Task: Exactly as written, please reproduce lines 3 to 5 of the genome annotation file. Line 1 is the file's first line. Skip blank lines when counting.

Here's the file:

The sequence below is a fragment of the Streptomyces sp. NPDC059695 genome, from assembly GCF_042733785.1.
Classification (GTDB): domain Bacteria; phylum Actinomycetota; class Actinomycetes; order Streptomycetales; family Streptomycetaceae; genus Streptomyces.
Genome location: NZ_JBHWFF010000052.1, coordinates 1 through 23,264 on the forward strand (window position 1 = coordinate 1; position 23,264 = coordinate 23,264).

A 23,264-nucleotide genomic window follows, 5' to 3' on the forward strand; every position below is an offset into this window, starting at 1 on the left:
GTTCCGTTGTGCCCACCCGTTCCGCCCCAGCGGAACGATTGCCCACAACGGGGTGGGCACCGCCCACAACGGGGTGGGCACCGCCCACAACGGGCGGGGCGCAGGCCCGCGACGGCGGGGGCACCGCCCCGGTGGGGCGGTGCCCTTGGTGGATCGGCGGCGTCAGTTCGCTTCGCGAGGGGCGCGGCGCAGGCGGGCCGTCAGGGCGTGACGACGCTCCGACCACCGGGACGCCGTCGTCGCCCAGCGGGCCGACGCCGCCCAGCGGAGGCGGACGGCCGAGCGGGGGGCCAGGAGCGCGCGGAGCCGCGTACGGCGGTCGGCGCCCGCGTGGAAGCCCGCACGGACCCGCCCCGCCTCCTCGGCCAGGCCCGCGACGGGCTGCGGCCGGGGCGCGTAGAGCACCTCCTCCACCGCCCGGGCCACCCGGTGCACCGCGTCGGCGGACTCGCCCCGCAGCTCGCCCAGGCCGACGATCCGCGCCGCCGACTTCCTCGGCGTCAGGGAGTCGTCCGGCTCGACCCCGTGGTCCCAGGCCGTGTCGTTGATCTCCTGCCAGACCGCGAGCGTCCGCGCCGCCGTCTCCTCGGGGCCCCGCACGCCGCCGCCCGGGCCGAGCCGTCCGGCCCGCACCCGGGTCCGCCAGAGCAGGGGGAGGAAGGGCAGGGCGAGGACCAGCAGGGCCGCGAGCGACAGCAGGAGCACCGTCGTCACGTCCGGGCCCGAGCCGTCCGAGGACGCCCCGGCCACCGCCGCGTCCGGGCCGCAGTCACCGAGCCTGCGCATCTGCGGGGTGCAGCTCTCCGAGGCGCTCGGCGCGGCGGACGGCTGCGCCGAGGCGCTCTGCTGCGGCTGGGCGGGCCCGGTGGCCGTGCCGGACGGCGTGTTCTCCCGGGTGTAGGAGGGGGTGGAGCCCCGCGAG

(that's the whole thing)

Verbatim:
Genome location: NZ_JBHWFF010000052.1, coordinates 1 through 23,264 on the forward strand (window position 1 = coordinate 1; position 23,264 = coordinate 23,264).

A 23,264-nucleotide genomic window follows, 5' to 3' on the forward strand; every position below is an offset into this window, starting at 1 on the left:
GTTCCGTTGTGCCCACCCGTTCCGCCCCAGCGGAACGATTGCCCACAACGGGGTGGGCACCGCCCACAACGGGGTGGGCACCGCCCACAACGGGCGGGGCGCAGGCCCGCGACGGCGGGGGCACCGCCCCGGTGGGGCGGTGCCCTTGGTGGATCGGCGGCGTCAGTTCGCTTCGCGAGGGGCGCGGCGCAGGCGGGCCGTCAGGGCGTGACGACGCTCCGACCACCGGGACGCCGTCGTCGCCCAGCGGGCCGACGCCGCCCAGCGGAGGCGGACGGCCGAGCGGGGGGCCAGGAGCGCGCGGAGCCGCGTACGGCGGTCGGCGCCCGCGTGGAAGCCCGCACGGACCCGCCCCGCCTCCTCGGCCAGGCCCGCGACGGGCTGCGGCCGGGGCGCGTAGAGCACCTCCTCCACCGCCCGGGCCACCCGGTGCACCGCGTCGGCGGACTCGCCCCGCAGCTCGCCCAGGCCGACGATCCGCGCCGCCGACTTCCTCGGCGTCAGGGAGTCGTCCGGCTCGACCCCGTGGTCCCAGGCCGTGTCGTTGATCTCCTGCCAGACCGCGAGCGTCCGCGCCGCCGTCTCCTCGGGGCCCCGCACGCCGCCGCCCGGGCCGAGCCGTCCGGCCCGCACCCGGGTCCGCCAGAGCAGGGGGAGGAAGGGCAGGGCGAGGACCAGCAGGGCCGCGAGCGACAGCAGGAGCACCGTCGTCACGTCCGGGCCCGAGCCGTCCGAGGACGCCCCGGCCACCGCCGCGTCCGGGCCGCAGTCACCGAGCCTGCGCATCTGCGGGGTGCAGCTCTCCGAGGCGCTCGGCGCGGCGGACGGCTGCGCCGAGGCGCTCTGCTGCGGCTGGGCGGGCCCGGTGGCCGTGCCGGACGGCGTGTTCTCCCGGGTGTAGGAGGGGGTGGAGCCCCGCGAG